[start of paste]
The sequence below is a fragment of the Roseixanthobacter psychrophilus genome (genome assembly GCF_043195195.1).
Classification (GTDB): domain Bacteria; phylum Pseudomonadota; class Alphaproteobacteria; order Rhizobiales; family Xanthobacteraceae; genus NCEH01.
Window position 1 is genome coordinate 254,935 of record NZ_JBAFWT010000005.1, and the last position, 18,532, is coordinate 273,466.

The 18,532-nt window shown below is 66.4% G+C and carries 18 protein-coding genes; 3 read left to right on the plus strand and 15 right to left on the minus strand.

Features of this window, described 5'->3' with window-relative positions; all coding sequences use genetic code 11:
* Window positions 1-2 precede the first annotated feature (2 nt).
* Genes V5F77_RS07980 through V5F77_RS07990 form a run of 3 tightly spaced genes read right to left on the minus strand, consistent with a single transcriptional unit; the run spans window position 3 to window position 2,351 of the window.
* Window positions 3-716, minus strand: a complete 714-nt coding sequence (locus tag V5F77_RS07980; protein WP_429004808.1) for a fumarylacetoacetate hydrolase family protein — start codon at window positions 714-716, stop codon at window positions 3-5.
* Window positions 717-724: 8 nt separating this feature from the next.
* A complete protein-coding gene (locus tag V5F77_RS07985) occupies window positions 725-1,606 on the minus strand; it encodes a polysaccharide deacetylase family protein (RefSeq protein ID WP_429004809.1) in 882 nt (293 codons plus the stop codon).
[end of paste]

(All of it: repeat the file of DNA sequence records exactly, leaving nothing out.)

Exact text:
The sequence below is a fragment of the Roseixanthobacter psychrophilus genome (genome assembly GCF_043195195.1).
Classification (GTDB): domain Bacteria; phylum Pseudomonadota; class Alphaproteobacteria; order Rhizobiales; family Xanthobacteraceae; genus NCEH01.
Window position 1 is genome coordinate 254,935 of record NZ_JBAFWT010000005.1, and the last position, 18,532, is coordinate 273,466.

The 18,532-nt window shown below is 66.4% G+C and carries 18 protein-coding genes; 3 read left to right on the plus strand and 15 right to left on the minus strand.

Features of this window, described 5'->3' with window-relative positions; all coding sequences use genetic code 11:
* Window positions 1-2 precede the first annotated feature (2 nt).
* Genes V5F77_RS07980 through V5F77_RS07990 form a run of 3 tightly spaced genes read right to left on the minus strand, consistent with a single transcriptional unit; the run spans window position 3 to window position 2,351 of the window.
* Window positions 3-716, minus strand: a complete 714-nt coding sequence (locus tag V5F77_RS07980; protein WP_429004808.1) for a fumarylacetoacetate hydrolase family protein — start codon at window positions 714-716, stop codon at window positions 3-5.
* Window positions 717-724: 8 nt separating this feature from the next.
* A complete protein-coding gene (locus tag V5F77_RS07985) occupies window positions 725-1,606 on the minus strand; it encodes a polysaccharide deacetylase family protein (RefSeq protein ID WP_429004809.1) in 882 nt (293 codons plus the stop codon).